The announcement of lockdown measures in a number of European countries appears to have unnerved both markets this week but the threat of damage to Vietnam’s crop from Typhoon Molave pushed robusta prices higher. Unfortunately, it did not do the same for arabica prices which despite a strong start to the week fell by 1.55 cents/lb over the week. Robusta coffee prices finished the week $46/ton (2.05 cents/lb) higher. In the absence of local market distortions, roadside parchment coffee prices in Papua New Guinea over the week to come will probably be around 15 toea/kg lower than what they were last week.
Arabica coffee prices gained ground at the beginning of the week in response to a weaker dollar which fell on uncertainty over the outcome of next week’s election. It is also thought that the funds had finally stopped liquidating the large long-position they had built up, so effectively easing up on the selling pressure. But further good rains in Brazil throughout the week as well as news of an upsurge in Coronavirus infections in Europe and the subsequent announcements of lockdowns in many countries reversed the positive outlook. And as if to confirm the damage that the pandemic is having on demand, Starbucks published its July/Sept quarterly results this week reporting that global comparable store sales had declined 9%, this was due to a 23% decrease in comparable transactions, which was partially offset by a 17% increase in the average transactions value. For the whole year global comparable store sales had declined by 14%, comprising a 22% decrease in comparable transactions, which was partially offset by a 10% increase in the average transaction value. Brazil’s Secretariat of Agricultural Policy published its forecast for 2020/21 global coffee production this week putting it at 176.1 million bags, with global consumption estimated at 166.3 million bags, leaving a surplus of 9.8 million bags. Global arabica production is forecast at 101.8 million bags, with Brazil accounting for 47.3 million bags, while robusta output is forecast at 74.3 million bags, with Vietnam accounting for 29.2 million bags.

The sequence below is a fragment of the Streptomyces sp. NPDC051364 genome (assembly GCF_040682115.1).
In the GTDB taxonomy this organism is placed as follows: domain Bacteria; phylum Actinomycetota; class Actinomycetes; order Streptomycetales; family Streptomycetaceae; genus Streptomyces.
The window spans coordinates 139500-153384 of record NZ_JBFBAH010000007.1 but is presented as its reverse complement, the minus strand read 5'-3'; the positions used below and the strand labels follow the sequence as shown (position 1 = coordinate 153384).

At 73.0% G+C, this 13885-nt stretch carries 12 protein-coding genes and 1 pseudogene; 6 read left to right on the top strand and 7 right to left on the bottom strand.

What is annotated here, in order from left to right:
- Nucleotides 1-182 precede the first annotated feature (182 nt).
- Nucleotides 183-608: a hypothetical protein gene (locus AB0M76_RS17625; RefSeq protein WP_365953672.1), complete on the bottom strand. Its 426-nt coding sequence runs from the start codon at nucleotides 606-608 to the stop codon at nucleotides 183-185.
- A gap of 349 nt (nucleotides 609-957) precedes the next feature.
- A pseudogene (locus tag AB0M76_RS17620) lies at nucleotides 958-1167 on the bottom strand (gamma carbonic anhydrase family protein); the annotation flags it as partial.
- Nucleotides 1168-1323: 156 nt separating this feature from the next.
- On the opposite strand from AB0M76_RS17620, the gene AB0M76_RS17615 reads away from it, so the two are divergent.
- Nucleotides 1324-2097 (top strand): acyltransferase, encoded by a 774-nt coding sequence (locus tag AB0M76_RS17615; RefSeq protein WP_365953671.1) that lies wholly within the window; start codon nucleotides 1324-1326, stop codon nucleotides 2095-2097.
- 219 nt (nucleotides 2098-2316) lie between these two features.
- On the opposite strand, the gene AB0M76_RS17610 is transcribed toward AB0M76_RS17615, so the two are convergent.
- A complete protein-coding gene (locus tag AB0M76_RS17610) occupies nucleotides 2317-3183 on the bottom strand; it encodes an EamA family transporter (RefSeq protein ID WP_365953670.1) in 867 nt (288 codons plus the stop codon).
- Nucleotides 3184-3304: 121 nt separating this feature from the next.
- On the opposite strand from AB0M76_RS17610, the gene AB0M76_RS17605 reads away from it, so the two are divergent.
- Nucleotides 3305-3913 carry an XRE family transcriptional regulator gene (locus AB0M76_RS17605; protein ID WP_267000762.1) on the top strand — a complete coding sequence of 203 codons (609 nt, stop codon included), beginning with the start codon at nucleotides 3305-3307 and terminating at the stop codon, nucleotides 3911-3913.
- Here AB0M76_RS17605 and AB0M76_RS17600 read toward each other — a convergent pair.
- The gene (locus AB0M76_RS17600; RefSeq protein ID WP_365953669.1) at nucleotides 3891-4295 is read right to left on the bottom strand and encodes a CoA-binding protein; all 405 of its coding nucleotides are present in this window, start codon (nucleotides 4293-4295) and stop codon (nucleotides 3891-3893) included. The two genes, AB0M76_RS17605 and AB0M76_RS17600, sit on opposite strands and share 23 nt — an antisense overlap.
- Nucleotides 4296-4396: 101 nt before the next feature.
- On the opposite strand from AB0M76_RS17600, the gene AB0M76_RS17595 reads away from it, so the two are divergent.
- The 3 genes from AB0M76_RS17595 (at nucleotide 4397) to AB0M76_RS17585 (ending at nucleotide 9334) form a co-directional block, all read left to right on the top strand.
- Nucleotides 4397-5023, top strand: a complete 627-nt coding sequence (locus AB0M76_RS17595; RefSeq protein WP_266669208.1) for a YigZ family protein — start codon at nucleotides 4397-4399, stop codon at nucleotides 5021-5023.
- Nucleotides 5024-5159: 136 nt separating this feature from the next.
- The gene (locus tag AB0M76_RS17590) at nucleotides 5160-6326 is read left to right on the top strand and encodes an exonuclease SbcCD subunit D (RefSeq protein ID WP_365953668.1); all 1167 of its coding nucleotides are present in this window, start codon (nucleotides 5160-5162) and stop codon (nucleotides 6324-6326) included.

Once again there have not been any formal reports from Traders this week, but other sources of data (which I cannot stress enough are not as reliable) suggest that physical price differentials may have been relatively stable this week. Brazilian 3 /4’s, however, are lower at around minus 20/21; Honduras HG’s are steady at plus 19; Kenya AB FAQ’s, maybe slightly higher at plus 75/90; Colombian UGQ’s are steady at plus 48; as are PNG Y1’s at plus 7. If an exporter had fixed a price on Friday for February/March delivery, he should have secured a price somewhere between 113.25 and 115.30 cents/lb.
Despite this week’s losses, arabica coffee prices remained firmer than anticipated. This may well be a temporary lull while speculators and the funds assess their positions before making further commitment or it might be because there is still some uncertainty over the real impact of the pandemic on consumption. The commitment of traders’ figures show that the commercial short position is in excess of 190,000 lots, which suggests that many origins have already locked-in higher prices for a significant proportion of their future sales and are, therefore, in no rush to sell at these prices. Nevertheless, the outlook remains very precarious and much might depend on the outcome of this week’s US elections. Even so, on balance it looks reasonable to suppose that prices will probably finish the week slightly lower.